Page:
Paleoenvironment

Despite the remarkable detail of the prehistoric vegetation record contained in numerous, well-preserved rockshelter deposits, only the general outline of the environmental history of the Lower Pecos is known well. It appears that the Chihuahuan Desert has expanded and contracted throughout the late Pleistocene (prior to 9,000 B.C.) and Holocene (or Recent) periods, leaving widespread relict populations of certain plants in favorable microenvironments such as the protected and relatively well-watered canyons. This is critical for two reasons. First, prehistoric peoples often relied on these relict or stranded populations of plants that are otherwise not commonly available in the area. Second, the mix of local and relict plant communities makes it difficult to reconstruct past environments because all but the most drastic vegetation changes are masked in the archeological deposits.

The general climatic trends can be seen in the pollen record. As allergy sufferers know only too well, during certain times of the year certain plants release large amounts of pollen. Some of this pollen rain survives, especially in permanently wet places like swamps and in very dry places like the rockshelters of the Lower Pecos Canyonlands. By studying samples from deposits of known ages, pollen experts have reconstructed the paleoenvironment of the region at least in broad terms. Decreasing frequencies of pine pollen indicate that the region was slowly drying throughout the Holocene, with a brief wet interval occurring around 2,500 years ago marked by an increase in pine and grass pollen frequencies.

While pollen provides a very general view of regional vegetation, most of what is known about Lower Pecos Canyonlands vegetation has been gleaned from the analysis of plant remains found in archeological deposits in the dry caves and rockshelters. The best known shelter in the Lower Pecos area is Hinds Cave which was excavated by archeologists from Texas A&M in the 1970s. The Hinds Cave work showed that plants common in the Lower Pecos Canyonlands today, including lechuguilla (Agave lechuguilla), yuccas (Yucca torreyi and Y. rostrata), sotol (Dasylirion texanum), acacias (Acacia greggii and A. rigidula), prickly pear (Opuntia phaeacantha), shin oak (Quercus pungens var. vaseyana), mesquite (Prosopis glandulosa,) and juniper (Juniperus spp.), were well established in the Lower Pecos Canyonlands by 7000 B.C.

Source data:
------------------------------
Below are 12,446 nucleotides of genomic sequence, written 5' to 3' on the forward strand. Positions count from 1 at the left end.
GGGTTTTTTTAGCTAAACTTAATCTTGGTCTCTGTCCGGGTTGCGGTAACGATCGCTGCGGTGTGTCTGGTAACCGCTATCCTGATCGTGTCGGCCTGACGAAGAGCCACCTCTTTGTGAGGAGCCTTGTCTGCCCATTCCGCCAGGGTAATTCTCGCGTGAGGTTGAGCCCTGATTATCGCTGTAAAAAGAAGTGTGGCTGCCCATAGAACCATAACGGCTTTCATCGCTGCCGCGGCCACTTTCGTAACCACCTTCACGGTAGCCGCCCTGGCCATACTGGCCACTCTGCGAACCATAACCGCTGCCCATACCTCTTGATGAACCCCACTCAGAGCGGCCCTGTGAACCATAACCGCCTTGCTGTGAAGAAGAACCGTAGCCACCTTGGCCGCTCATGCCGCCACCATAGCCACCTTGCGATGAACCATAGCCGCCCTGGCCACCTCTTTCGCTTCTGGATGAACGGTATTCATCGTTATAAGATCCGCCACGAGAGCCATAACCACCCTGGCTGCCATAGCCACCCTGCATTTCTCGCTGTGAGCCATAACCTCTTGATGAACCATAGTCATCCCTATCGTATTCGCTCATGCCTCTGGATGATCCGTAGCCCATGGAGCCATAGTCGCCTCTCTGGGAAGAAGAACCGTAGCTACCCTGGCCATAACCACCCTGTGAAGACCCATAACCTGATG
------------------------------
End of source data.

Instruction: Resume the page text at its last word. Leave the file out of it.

In its lower reaches, the Pecos River carved a deep canyon entered by many side canyons. This photo was taken during the 1966 excavations at Arenosa Shelter, which is visible in the center of the picture. Today this area is choked by massive silt deposits that have built up since Amistad Reservoir was formed. Photo from ANRA-NPS Archives at TARL.
In its lower reaches, the Pecos River carved a deep canyon entered by many side canyons. This photo was taken during the 1966 excavations at Arenosa Shelter, which is visible in the center of the picture. Today this area is choked by massive silt deposits that have built up since Amistad Reservoir was formed. Photo from ANRA-NPS Archives at TARL.

Click images to enlarge  

The lower Devils River prior to the construction of Amistad Reservoir. Although much shorter than the Pecos and the Rio Grande, the Devils River is spring fed and its waters are clear and "sweet" compared to the often muddy and salty waters of the other two. Photo from ANRA-NPS Archives at TARL.
The lower Devils River prior to the construction of Amistad Reservoir. Although much shorter than the Pecos and the Rio Grande, the Devils River is spring fed and its waters are clear and "sweet" compared to the often muddy and salty waters of the other two. Photo from ANRA-NPS Archives at TARL.
Numerous springs issuing out of the Edwards Aquifer feed the Devils River. Photo from ANRA-NPS Archives at TARL.